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The Canadian side is where you get gorgeous panoramas of both the American Falls and the mighty Horseshoe Falls. While you can't get right up to the American and Bridal Veil Falls, you can get right up to the brink of Horseshoe Falls. This is the one side where you can get satisfying panoramas of both the American and Horseshoe Falls. Of course, there was a big price tag to go along with the privilege of being so well-situated at the falls as it was definitely more expensive to both stay at, park, and eat on this side.
If you have had enough of the falls, there were numerous casinos and activities for the family both around the falls as well as further downtown away from the falls. There was even the historic Queen Street District (you're better off driving there from Niagara Falls
), which was both charming and provided a little bit of a nice culinary experience (at least at a crepe place we ate at over there). That said, the Vegas-like atmosphere did make us feel as if Niagara Falls
on the Canada side was more of an urban side attraction as most of what was natural was pretty much all gone unless you go further downstream towards the reserves and whirlpools way out of sight of the falls.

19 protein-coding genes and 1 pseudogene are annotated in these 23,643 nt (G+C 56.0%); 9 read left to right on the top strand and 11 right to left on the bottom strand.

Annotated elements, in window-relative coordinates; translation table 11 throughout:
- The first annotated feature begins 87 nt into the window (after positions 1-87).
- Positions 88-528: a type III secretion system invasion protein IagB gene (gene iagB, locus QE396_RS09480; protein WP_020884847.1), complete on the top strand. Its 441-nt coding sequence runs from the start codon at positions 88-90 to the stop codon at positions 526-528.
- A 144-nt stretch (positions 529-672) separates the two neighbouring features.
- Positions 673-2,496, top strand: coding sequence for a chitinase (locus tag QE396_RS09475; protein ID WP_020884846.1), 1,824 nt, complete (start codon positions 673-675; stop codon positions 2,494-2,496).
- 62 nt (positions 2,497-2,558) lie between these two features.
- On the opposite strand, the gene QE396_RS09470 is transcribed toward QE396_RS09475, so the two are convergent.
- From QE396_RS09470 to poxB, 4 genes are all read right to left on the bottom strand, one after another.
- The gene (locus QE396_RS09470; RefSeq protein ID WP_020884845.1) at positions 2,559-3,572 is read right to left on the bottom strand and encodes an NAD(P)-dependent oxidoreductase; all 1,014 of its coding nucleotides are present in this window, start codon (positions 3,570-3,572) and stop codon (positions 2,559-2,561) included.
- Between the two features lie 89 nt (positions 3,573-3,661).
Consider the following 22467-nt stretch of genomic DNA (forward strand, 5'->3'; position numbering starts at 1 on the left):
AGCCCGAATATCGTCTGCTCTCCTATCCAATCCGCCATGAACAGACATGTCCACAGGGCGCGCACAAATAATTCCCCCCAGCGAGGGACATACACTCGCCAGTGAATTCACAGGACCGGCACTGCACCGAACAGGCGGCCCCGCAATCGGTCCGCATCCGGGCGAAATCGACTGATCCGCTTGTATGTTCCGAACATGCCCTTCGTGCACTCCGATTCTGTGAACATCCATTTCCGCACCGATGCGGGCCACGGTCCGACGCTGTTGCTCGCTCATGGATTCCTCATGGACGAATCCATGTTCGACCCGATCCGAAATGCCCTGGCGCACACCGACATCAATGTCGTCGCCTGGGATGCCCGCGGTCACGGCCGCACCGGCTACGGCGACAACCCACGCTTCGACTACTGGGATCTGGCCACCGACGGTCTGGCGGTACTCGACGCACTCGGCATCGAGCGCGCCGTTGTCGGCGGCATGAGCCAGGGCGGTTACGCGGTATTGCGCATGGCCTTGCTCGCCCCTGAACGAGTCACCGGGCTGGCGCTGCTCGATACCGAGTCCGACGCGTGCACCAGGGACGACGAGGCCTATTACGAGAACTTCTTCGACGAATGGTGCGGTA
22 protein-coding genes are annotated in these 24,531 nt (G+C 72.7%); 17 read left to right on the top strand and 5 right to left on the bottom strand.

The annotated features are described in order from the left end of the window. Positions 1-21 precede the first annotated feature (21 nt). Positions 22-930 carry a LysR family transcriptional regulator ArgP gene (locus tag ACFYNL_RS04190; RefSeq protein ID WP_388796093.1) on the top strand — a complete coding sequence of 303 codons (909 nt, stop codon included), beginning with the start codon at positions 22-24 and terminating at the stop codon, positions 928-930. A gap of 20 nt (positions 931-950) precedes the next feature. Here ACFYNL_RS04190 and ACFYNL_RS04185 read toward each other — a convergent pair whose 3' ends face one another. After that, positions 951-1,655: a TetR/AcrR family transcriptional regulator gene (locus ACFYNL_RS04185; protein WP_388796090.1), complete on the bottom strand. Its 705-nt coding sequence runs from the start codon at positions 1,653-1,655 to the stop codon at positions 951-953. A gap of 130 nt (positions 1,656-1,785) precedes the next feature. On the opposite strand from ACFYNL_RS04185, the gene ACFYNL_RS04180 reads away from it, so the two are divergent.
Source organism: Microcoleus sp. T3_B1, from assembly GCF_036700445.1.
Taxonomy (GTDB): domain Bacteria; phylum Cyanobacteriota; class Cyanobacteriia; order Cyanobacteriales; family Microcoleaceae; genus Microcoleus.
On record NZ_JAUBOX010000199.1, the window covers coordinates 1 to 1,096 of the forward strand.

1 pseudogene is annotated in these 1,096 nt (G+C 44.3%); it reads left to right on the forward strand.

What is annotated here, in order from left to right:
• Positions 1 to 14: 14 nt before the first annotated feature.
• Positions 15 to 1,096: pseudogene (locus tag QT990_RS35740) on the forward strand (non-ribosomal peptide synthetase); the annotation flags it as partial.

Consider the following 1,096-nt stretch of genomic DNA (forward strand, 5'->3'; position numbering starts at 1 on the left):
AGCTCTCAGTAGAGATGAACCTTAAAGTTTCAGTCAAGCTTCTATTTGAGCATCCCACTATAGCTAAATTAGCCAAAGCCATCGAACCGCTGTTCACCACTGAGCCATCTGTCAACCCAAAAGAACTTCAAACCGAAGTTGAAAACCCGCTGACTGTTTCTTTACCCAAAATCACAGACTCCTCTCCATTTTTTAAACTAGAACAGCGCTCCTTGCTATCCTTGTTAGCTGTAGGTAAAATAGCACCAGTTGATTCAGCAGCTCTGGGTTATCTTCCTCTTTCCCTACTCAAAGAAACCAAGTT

Below are some of the photos we took from the Canada side (excluding paid excursions)...
Maid of the Mist boat about to enter the Horseshoe Falls torrent
Right at the brink of Horseshoe Falls
Walking amongst the crowd while trying to find a suitable place to squeeze in and take photos by the falls
The overlooks and sidewalks on the Canadian side were also sandwiched between the Niagara Gorge and the busy road
Looking downstream along the Niagara River
A commanding view of Horseshoe Falls surrounding the Maid of the Mist Boat
Looking across the river towards American Falls
A Canadian side view of all components of the Niagara Falls
View from further downstream on the Canadian side
Lots of people checking out the falls
Looking down at the lower viewing deck of Journey Behind the Falls
Looking right at Bridal Veil Falls dwarfing people on the Cave of the Wind Tour
Exclusive to the Canadian side is the ability to stay in a hotel
with a commanding view of Niagara Falls. See the photos below for a taste of what you can see from the comfort of your room...
Looking out of our hotel room
towards Niagara Falls
Contextual view of Niagara Falls from our room
Looking right down at Horseshoe Falls and tiny people besides it from our room
Another look at the brink of Horseshoe Falls from our room
Looking down at the American Falls from our room
Also best seen from the Canadian side is the Niagara Falls floodlit at night. This usually occurs from the onset of darkness until midnight. They tend to change colors seemingly in random order so you can easily be mesmerized staring at what combination of colors are going to be next. See below for photos that we took of what this looks like...